The concentration index (CI) values for the corresponding concentration curves have been presented in Table 2 . The results suggest that among three countries, Nepal has the most pro-rich inequality in use of facility delivery services (CI = 0.263). Bangladesh has slightly lower inequality with a positive concentration index of 0.235 while Pakistan has the least inequality (CI = 0.141) among the three countries.
|CI||SE||95% CI||P-value||t ratio|
|Observed or unstandardized*||0.235||0.010||0.216||0.253||0.000||24.611|
|Observed or unstandardized||0.141||0.006||0.129||0.153||0.000||22.652|
|Observed or unstandardized||0.263||0.011||0.241||0.285||0.000||23.526|
CI – concentration index, 95% CI – 95 confidence interval, SE – standard error
*Observed or unstandardized CI: The inequality that is observed among different socio economic groups. Any inequality in observed utilization is attributed to both need and non-need factors
†Need-expected CI: The inequality in utilization of health services that would be expected, given the distribution of need.
‡Need-standardized CI: The inequality that is observed among different socio economic groups after controlling for the need factors. Any inequality in need-standardized utilization is attributed to non-need factors only.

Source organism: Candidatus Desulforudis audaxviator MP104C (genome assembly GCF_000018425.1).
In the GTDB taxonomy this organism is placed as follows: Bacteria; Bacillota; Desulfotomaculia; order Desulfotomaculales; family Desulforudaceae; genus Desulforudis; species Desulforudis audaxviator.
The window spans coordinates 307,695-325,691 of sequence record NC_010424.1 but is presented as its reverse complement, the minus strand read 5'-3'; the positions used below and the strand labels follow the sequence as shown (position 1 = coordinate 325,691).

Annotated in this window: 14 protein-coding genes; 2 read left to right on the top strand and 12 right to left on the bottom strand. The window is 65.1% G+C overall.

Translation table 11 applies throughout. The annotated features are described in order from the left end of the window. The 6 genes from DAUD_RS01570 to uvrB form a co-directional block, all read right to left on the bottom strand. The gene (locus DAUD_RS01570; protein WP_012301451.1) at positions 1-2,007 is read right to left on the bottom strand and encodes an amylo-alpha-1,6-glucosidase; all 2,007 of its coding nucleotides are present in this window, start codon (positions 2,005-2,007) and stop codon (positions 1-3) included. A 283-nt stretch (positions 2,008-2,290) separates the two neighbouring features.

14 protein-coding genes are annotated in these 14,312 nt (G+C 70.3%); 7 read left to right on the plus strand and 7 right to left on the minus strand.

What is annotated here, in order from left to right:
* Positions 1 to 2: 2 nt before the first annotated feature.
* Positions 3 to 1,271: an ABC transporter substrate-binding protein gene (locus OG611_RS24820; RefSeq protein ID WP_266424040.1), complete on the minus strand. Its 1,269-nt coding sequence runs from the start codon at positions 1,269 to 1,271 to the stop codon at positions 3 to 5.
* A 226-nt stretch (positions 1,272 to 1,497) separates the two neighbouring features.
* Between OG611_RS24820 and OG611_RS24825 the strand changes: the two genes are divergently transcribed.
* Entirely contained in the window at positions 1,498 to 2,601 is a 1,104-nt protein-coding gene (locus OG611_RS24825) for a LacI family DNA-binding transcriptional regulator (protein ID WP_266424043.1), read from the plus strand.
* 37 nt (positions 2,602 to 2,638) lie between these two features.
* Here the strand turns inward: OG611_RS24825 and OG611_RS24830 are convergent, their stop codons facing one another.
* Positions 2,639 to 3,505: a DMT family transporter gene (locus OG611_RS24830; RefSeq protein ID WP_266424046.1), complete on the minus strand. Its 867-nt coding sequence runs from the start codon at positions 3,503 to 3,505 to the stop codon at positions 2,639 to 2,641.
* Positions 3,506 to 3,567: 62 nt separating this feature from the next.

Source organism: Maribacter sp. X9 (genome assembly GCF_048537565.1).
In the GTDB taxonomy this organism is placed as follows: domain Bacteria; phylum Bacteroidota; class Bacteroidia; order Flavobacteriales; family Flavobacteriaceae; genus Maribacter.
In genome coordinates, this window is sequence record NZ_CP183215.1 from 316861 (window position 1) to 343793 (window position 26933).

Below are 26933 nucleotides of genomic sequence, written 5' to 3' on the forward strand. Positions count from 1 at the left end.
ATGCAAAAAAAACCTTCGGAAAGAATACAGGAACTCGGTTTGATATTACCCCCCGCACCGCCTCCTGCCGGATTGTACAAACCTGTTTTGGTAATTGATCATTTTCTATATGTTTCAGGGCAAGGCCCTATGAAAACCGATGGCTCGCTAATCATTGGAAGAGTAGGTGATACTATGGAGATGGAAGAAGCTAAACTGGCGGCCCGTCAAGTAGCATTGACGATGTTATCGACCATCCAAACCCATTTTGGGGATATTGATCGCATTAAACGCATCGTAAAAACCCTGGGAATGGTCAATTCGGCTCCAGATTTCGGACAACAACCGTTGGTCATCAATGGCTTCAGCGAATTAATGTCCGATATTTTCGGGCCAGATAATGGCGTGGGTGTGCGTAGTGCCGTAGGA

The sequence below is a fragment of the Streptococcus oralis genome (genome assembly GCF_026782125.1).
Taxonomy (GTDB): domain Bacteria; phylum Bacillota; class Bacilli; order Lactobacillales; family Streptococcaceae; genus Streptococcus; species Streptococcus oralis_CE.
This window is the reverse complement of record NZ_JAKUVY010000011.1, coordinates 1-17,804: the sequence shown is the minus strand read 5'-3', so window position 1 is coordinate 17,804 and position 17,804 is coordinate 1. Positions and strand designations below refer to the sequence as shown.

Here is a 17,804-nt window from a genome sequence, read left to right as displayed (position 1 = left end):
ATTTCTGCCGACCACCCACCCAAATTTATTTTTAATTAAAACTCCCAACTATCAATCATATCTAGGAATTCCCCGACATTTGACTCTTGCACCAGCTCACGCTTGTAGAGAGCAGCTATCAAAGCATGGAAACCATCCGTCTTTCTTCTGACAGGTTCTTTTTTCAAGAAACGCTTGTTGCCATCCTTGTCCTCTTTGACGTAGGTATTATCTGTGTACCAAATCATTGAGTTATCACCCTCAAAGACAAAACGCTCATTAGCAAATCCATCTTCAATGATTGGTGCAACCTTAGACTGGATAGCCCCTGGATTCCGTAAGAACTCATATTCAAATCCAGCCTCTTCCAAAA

The concentration indices for need-expected utilization were close to zero for all three countries (Bangladesh 0.004, Pakistan 0.004, Nepal 0.008). Which means if the use of facility delivery services were solely based on need factors, there would have been no inequality among the different wealth quintiles. Finally, the results for need-standardized concentration index (horizontal inequity Index) show significant pro-rich inequities in all the three countries. The horizontal inequity indices were close to the concentration index for observed utilization for all three countries (Bangladesh 0.231, Pakistan 0.137 and Nepal 0.254).
In order to illustrate which social determinant of health have contributed to horizontal inequity, we presented the decompositions of the concentration index into its components ( Table 3 ). We find most of the results were consistent across countries. The results demonstrate that the combined contribution of all “need” factors (as reported in the sub-total row) was very small in all the countries (Bangladesh 1.6%, Pakistan 2.2% and Nepal 3.5%). Among the “non-need” social determinants, wealth had the greatest contributions towards horizontal inequality in utilization of facility delivery services (Bangladesh 62.9%, Pakistan 55.1% and Nepal 57.1%).